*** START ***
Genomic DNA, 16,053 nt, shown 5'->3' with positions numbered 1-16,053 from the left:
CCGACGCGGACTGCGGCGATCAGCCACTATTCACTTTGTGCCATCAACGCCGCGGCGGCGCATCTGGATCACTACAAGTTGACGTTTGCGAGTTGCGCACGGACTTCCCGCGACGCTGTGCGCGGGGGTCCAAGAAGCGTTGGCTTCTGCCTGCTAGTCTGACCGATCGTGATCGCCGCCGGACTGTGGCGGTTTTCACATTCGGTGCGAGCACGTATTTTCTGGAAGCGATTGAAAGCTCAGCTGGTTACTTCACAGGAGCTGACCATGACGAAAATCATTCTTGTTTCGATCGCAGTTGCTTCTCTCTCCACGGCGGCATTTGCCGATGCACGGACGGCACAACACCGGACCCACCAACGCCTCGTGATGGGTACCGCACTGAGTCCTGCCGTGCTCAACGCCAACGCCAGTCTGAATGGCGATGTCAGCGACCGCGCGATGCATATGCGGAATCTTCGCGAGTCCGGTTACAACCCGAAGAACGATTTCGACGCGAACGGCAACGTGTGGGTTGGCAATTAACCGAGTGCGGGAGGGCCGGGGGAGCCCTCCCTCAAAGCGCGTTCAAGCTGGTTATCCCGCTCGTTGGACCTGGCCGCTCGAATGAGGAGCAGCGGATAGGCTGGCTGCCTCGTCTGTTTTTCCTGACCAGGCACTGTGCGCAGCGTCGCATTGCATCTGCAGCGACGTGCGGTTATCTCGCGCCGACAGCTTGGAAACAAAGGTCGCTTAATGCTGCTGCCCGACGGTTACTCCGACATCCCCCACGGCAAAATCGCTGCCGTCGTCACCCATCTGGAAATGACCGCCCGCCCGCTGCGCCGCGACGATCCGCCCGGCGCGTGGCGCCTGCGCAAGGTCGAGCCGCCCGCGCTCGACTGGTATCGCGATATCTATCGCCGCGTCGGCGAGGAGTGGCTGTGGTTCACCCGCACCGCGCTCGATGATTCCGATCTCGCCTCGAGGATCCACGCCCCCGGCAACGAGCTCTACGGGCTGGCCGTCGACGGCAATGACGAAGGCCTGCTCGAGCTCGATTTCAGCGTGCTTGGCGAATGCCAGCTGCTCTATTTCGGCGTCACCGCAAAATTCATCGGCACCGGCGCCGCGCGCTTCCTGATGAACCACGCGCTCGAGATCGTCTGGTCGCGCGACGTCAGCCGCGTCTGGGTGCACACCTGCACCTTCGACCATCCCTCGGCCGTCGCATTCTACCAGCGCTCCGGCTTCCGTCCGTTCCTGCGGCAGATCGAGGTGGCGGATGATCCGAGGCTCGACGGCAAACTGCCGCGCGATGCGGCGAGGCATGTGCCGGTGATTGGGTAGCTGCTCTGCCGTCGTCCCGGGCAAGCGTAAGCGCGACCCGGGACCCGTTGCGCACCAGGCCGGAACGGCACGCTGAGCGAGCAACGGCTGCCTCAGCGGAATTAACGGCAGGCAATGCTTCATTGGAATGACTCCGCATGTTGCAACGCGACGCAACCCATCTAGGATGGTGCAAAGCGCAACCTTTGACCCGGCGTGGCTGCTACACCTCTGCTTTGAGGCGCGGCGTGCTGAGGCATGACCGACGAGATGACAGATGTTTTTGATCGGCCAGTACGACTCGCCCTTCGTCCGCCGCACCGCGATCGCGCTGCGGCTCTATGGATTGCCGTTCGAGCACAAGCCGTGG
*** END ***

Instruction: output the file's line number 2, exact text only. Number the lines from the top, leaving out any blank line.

CCGACGCGGACTGCGGCGATCAGCCACTATTCACTTTGTGCCATCAACGCCGCGGCGGCGCATCTGGATCACTACAAGTTGACGTTTGCGAGTTGCGCACGGACTTCCCGCGACGCTGTGCGCGGGGGTCCAAGAAGCGTTGGCTTCTGCCTGCTAGTCTGACCGATCGTGATCGCCGCCGGACTGTGGCGGTTTTCACATTCGGTGCGAGCACGTATTTTCTGGAAGCGATTGAAAGCTCAGCTGGTTACTTCACAGGAGCTGACCATGACGAAAATCATTCTTGTTTCGATCGCAGTTGCTTCTCTCTCCACGGCGGCATTTGCCGATGCACGGACGGCACAACACCGGACCCACCAACGCCTCGTGATGGGTACCGCACTGAGTCCTGCCGTGCTCAACGCCAACGCCAGTCTGAATGGCGATGTCAGCGACCGCGCGATGCATATGCGGAATCTTCGCGAGTCCGGTTACAACCCGAAGAACGATTTCGACGCGAACGGCAACGTGTGGGTTGGCAATTAACCGAGTGCGGGAGGGCCGGGGGAGCCCTCCCTCAAAGCGCGTTCAAGCTGGTTATCCCGCTCGTTGGACCTGGCCGCTCGAATGAGGAGCAGCGGATAGGCTGGCTGCCTCGTCTGTTTTTCCTGACCAGGCACTGTGCGCAGCGTCGCATTGCATCTGCAGCGACGTGCGGTTATCTCGCGCCGACAGCTTGGAAACAAAGGTCGCTTAATGCTGCTGCCCGACGGTTACTCCGACATCCCCCACGGCAAAATCGCTGCCGTCGTCACCCATCTGGAAATGACCGCCCGCCCGCTGCGCCGCGACGATCCGCCCGGCGCGTGGCGCCTGCGCAAGGTCGAGCCGCCCGCGCTCGACTGGTATCGCGATATCTATCGCCGCGTCGGCGAGGAGTGGCTGTGGTTCACCCGCACCGCGCTCGATGATTCCGATCTCGCCTCGAGGATCCACGCCCCCGGCAACGAGCTCTACGGGCTGGCCGTCGACGGCAATGACGAAGGCCTGCTCGAGCTCGATTTCAGCGTGCTTGGCGAATGCCAGCTGCTCTATTTCGGCGTCACCGCAAAATTCATCGGCACCGGCGCCGCGCGCTTCCTGATGAACCACGCGCTCGAGATCGTCTGGTCGCGCGACGTCAGCCGCGTCTGGGTGCACACCTGCACCTTCGACCATCCCTCGGCCGTCGCATTCTACCAGCGCTCCGGCTTCCGTCCGTTCCTGCGGCAGATCGAGGTGGCGGATGATCCGAGGCTCGACGGCAAACTGCCGCGCGATGCGGCGAGGCATGTGCCGGTGATTGGGTAGCTGCTCTGCCGTCGTCCCGGGCAAGCGTAAGCGCGACCCGGGACCCGTTGCGCACCAGGCCGGAACGGCACGCTGAGCGAGCAACGGCTGCCTCAGCGGAATTAACGGCAGGCAATGCTTCATTGGAATGACTCCGCATGTTGCAACGCGACGCAACCCATCTAGGATGGTGCAAAGCGCAACCTTTGACCCGGCGTGGCTGCTACACCTCTGCTTTGAGGCGCGGCGTGCTGAGGCATGACCGACGAGATGACAGATGTTTTTGATCGGCCAGTACGACTCGCCCTTCGTCCGCCGCACCGCGATCGCGCTGCGGCTCTATGGATTGCCGTTCGAGCACAAGCCGTGG